Moreover, the attachment means that we hold so strongly that we are not able to give fully. Rinpoche here gives the example of giving a present to his wife but then being upset when she passed it to someone else. Why did he feel upset? Because he was attached to the gift. And this is exactly what we need to see in ourselves so that we know how to improve.


Five negative emotions

The fifth negative emotion is the hardest for us to see. We call it ignorance, but literally we can translate it as “not seeing.” And what are we not seeing? We’re not seeing that we have emotions. So we are angry, but we don’t see it or we may even lie about it. If we are practitioners and meditators, then we should not make this mistake. Instead, we always need to look at our minds and see our negative thoughts or emotions.

Reflection Exercise on the Five Negative Emotions

Rinpoche asks us to consider if these five negative emotions are good for us or not. It may be easy to give a short answer but then take the question more seriously.

Really think about this over the next week or so. Watch your own mind and behavior. Do you notice these emotions and the subtle ways they arise? And when you see these at work, ask yourself: is this making me happy?  

1 responses on "Five Negative Emotions"

  1. Hello Rinpoche,
    Yes these are negative emotions which disturb my peace of mind. How do I overcome these causes so that I am able to stay calm and centred? You are suggesting reflection. That means the practise of self reflection is after the event has occurred. It is near impossible to do any reflection when the negative emotion eg anger arises because I become the anger and am reacting with anger to the person who provoked me. It is like the branch I am standing on has broken and I am already falling….and to stay calm and collected… HOW do I do that? Many thanks in advance for your response.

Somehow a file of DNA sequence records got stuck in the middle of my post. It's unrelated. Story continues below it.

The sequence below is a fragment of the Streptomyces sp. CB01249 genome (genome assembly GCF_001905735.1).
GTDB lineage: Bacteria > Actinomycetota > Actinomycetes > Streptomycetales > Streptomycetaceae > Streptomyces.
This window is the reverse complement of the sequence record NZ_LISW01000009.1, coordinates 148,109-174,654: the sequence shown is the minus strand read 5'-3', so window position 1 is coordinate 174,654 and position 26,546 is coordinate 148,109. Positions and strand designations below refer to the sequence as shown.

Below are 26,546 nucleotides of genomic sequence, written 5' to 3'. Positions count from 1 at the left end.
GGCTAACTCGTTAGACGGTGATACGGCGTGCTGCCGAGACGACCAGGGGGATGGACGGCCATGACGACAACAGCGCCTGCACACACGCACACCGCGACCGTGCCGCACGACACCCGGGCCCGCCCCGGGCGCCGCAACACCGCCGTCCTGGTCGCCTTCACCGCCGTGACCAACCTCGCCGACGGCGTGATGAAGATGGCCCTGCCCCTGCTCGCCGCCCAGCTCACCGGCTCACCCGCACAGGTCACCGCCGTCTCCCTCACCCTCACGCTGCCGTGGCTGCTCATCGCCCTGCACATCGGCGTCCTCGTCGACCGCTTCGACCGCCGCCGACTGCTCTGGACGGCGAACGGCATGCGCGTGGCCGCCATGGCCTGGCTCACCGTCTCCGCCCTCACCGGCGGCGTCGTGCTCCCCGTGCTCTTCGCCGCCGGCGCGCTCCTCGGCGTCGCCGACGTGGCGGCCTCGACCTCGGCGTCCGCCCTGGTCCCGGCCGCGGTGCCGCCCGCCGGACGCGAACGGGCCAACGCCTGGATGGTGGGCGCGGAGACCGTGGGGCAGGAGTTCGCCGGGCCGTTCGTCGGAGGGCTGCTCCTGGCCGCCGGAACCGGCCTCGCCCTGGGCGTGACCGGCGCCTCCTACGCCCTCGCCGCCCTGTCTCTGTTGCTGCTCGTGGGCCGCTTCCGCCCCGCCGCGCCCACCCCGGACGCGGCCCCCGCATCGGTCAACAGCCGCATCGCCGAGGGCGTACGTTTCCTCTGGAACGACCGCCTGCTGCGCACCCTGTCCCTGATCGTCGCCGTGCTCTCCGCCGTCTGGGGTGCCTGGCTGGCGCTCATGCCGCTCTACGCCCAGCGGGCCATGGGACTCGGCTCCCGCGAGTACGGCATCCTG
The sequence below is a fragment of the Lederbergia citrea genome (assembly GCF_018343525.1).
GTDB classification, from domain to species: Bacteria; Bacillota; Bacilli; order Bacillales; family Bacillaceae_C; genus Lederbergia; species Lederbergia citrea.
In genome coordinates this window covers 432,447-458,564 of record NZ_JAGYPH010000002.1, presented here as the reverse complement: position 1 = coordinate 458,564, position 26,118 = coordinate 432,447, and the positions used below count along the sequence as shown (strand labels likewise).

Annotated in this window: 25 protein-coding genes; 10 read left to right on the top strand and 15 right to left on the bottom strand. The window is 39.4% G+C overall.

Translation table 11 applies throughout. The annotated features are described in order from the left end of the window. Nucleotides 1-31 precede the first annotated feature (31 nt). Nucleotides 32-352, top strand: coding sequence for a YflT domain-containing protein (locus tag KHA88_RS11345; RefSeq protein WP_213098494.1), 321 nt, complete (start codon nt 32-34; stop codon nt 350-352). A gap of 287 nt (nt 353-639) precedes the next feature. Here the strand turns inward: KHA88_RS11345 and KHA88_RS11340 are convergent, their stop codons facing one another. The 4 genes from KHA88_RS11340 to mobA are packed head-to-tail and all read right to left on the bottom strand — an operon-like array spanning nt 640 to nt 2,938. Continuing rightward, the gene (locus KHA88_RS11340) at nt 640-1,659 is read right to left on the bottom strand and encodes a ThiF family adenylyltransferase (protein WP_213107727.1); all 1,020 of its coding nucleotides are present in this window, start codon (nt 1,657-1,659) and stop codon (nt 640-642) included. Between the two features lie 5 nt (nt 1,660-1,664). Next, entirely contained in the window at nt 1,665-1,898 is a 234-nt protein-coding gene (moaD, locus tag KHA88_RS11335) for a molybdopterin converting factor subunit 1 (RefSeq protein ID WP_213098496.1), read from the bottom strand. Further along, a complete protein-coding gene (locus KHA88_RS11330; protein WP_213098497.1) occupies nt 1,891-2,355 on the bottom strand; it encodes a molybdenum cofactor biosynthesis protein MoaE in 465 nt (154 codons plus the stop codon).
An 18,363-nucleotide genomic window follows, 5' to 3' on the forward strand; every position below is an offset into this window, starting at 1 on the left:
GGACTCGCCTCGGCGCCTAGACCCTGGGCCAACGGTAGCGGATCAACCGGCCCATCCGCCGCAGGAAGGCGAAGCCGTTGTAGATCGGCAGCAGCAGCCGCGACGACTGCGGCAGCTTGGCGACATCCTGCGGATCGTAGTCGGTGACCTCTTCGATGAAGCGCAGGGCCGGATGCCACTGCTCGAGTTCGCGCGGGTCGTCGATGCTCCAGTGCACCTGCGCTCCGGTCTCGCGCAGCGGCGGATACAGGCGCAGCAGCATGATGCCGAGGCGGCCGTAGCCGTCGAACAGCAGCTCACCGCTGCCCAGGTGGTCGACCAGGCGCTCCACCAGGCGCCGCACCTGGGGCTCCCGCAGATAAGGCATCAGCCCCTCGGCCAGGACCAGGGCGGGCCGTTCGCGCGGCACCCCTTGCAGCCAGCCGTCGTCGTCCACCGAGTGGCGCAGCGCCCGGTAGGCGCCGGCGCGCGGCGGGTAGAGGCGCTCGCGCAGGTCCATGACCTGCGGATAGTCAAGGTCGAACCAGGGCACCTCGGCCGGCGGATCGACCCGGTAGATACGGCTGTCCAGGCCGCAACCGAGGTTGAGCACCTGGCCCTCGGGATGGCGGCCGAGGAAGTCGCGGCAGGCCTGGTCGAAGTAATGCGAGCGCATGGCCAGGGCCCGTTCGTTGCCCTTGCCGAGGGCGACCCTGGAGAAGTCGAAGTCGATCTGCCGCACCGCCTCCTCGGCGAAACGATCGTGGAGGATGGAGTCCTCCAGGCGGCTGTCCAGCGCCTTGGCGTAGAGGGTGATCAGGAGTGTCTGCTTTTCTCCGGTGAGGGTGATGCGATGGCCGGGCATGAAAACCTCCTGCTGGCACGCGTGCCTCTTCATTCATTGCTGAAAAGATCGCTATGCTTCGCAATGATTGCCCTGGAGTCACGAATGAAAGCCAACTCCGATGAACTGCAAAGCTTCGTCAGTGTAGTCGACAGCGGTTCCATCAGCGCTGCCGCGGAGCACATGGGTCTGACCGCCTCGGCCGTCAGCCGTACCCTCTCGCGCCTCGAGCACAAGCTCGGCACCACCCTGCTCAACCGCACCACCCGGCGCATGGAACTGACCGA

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Suggested Reading

Dudjom Rinpoche, The Nyingma School of Tibetan Buddhism, trans. and ed. by Gyurme Dorje and Matthew Kapstein (Boston: Wisdom Publications, 1991), vol. 1, pages 468–474.

Ngawang Zangpo, Guru Rinpoche: His Life and Times, Ithaca: Snow Lion, 2002.

Nyoshul Khenpo, A Marvelous Garland of Rare Gems: Biographies of Masters of Awareness in the Dzogchen Lineage, trans. Richard Barron (Junction City: Padma Publishing, 2005), pages 41–48.

Padmasambhava, Legend of the Great Stupa, Berkeley: Dharma Publishing, 1973

Padmasambhava & Jamgön Kongtrul, The Light of Wisdom, trans. by Erik Pema Kunsang (Boudhanath: Rangjung Yeshe Publications, 1986-1999), pages 43-47 & Appendix 5.

Taranatha, The Life of Padmasambhava, Shang Shung Edizioni, 2005

Tulku Thondup, Masters of Meditation and Miracles, Shambhala, 1996.

Yeshe Tsogyal, Life and Liberation of Padmasambhava, translated by Kenneth Douglas and Gwendolyn Bays (Emeryville: Dharma Publishing, 1978, republished 2008).

Yeshe Tsogyal, Lotus Born: The Life Story of Padmasambhava, Rangjung Yeshe Publications, 2004.

‘The Life of Guru Padmasambhava’ in A Great Treasure of Blessings, The Tertön Sogyal Trust, 2004.